Limited financial benefit...

A solar light typically replaces one of the households' kerosene lanterns. As a result, households save around 2% of their overall monthly cash expenditure by spending less on kerosene. We found little evidence that access to better lighting improves children's performance at school or increases adults' working time. If only direct economic returns are considered, this would suggest that switching from kerosene to solar lighting might not always be cost-effective. However, this result might change if kerosene prices increase or photovoltaic prices further decrease.

…but positive impact on health and environment

Solar lanterns nevertheless reduced kerosene consumption by half and lead to a reduction in emissions, which helps in terms of climate change as well as indoor air pollution. We observed fewer symptoms of dry eye diseases and respiratory infections, which are often related to air pollution. Households might not take into account these positive environmental and health externalities when considering whether to buy a solar lantern and might hence underinvest in solar lanterns – a typical market failure.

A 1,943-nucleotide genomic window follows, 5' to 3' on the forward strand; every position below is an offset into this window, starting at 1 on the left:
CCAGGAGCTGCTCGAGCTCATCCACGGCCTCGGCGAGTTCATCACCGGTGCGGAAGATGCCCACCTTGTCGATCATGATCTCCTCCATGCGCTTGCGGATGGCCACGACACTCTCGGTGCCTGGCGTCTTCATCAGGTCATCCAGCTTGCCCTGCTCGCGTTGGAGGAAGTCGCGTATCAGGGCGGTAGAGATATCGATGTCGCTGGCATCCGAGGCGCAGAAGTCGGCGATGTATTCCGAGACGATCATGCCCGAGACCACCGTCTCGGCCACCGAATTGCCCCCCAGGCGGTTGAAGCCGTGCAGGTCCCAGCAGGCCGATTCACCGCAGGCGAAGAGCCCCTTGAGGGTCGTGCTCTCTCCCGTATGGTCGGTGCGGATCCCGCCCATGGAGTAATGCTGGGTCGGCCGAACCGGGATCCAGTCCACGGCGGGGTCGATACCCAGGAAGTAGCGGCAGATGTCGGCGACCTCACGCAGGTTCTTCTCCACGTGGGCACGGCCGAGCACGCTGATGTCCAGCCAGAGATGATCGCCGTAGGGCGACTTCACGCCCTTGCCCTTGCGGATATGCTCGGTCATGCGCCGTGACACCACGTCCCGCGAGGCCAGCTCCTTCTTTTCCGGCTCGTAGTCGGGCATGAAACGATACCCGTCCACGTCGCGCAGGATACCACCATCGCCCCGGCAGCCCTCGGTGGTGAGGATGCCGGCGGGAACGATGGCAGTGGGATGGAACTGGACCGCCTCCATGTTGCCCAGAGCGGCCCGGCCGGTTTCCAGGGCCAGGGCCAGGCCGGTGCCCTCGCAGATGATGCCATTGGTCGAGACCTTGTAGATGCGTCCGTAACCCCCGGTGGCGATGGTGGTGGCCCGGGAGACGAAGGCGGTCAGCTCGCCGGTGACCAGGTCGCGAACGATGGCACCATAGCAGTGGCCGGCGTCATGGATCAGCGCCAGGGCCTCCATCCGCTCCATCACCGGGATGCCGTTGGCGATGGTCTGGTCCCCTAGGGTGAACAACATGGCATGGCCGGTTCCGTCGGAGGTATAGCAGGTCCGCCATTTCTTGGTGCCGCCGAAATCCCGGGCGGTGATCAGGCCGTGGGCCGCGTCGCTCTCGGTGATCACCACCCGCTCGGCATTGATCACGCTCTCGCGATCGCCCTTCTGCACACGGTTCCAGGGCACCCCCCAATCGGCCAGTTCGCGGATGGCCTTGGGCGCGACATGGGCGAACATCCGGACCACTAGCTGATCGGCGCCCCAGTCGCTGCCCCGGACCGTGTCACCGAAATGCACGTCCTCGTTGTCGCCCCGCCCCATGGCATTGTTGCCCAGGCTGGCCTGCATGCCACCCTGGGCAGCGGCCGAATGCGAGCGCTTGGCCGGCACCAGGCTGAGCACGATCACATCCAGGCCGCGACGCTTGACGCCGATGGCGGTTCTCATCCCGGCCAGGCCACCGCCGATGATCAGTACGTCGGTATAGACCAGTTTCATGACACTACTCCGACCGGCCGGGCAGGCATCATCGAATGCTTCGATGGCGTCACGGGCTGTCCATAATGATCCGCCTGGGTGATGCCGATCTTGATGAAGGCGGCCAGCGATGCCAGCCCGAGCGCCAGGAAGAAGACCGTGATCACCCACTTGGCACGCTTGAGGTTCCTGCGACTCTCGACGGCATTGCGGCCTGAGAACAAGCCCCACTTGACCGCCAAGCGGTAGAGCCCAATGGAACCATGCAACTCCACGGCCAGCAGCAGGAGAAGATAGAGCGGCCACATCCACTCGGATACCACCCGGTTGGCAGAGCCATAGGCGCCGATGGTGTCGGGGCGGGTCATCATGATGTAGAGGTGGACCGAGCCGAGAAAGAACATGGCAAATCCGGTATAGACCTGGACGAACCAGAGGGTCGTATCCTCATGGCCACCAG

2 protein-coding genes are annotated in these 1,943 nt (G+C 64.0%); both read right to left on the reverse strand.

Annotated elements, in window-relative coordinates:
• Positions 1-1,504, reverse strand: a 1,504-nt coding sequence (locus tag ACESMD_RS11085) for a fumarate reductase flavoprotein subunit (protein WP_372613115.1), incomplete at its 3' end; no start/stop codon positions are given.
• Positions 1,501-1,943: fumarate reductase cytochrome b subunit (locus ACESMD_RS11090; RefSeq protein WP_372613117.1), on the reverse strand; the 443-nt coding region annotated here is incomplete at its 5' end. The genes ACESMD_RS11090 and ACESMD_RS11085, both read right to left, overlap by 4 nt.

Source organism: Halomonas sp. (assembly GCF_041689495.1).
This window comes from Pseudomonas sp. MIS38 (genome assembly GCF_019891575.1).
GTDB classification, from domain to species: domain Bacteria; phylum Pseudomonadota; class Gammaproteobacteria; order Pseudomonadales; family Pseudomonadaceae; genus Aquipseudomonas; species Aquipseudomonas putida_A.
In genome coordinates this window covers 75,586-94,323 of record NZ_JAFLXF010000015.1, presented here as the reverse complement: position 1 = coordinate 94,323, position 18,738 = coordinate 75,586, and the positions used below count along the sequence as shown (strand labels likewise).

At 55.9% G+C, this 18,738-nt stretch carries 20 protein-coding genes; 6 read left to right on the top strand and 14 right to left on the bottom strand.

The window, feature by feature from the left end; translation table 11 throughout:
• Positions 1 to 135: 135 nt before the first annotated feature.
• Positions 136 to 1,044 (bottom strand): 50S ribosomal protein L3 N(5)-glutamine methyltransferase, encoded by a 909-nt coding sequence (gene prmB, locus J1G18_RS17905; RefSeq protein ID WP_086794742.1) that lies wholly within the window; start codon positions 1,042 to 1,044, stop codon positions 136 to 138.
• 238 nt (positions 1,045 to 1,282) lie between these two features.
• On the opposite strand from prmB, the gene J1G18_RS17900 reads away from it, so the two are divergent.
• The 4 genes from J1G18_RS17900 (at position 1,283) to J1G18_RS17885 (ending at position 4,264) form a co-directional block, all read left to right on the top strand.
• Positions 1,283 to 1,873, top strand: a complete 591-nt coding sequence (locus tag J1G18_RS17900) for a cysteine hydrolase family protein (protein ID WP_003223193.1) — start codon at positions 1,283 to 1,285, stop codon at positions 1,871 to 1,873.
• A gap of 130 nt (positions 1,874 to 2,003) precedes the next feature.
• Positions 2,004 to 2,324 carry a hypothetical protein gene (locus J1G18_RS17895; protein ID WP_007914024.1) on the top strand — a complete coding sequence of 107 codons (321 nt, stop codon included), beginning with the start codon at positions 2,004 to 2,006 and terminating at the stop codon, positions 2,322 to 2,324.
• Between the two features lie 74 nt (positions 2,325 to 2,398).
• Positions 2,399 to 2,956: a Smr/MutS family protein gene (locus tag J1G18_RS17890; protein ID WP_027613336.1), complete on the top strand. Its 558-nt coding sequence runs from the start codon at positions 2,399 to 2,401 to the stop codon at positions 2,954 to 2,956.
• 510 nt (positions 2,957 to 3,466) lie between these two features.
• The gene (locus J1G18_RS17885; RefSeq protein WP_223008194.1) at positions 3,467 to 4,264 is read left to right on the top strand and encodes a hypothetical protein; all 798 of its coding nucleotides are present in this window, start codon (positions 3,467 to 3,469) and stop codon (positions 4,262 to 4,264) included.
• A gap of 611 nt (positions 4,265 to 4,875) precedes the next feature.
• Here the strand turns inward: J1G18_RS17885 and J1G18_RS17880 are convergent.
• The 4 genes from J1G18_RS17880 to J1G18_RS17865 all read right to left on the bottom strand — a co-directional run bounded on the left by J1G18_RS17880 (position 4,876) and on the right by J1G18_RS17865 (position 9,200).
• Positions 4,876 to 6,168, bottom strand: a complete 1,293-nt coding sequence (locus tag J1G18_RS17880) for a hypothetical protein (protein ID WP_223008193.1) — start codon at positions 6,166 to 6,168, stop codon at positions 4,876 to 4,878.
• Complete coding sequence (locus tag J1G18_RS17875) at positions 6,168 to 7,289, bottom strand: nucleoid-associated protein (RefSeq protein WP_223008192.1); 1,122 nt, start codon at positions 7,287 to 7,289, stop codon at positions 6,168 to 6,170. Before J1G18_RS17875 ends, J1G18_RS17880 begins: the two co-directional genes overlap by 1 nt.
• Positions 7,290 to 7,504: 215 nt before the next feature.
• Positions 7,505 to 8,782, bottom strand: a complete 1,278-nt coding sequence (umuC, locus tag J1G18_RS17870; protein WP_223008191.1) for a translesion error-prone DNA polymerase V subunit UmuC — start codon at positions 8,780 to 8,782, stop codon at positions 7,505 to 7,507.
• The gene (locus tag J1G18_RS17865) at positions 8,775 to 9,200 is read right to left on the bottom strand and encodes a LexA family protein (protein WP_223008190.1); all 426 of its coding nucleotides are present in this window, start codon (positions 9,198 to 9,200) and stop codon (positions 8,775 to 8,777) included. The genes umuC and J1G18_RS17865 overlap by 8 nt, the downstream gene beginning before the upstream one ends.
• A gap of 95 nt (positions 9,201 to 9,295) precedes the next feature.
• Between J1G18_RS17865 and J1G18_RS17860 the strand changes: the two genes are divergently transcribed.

Policy makers could take steps to address these failures by temporarily subsidizing solar lights in order to improve lighting and reduce emissions and related health issues. This approach looks particularly promising given that households who received a subsidized solar lantern used it just as much as who had to pay the market price for it.

Explore further: A bright future with solar lanterns for India's poor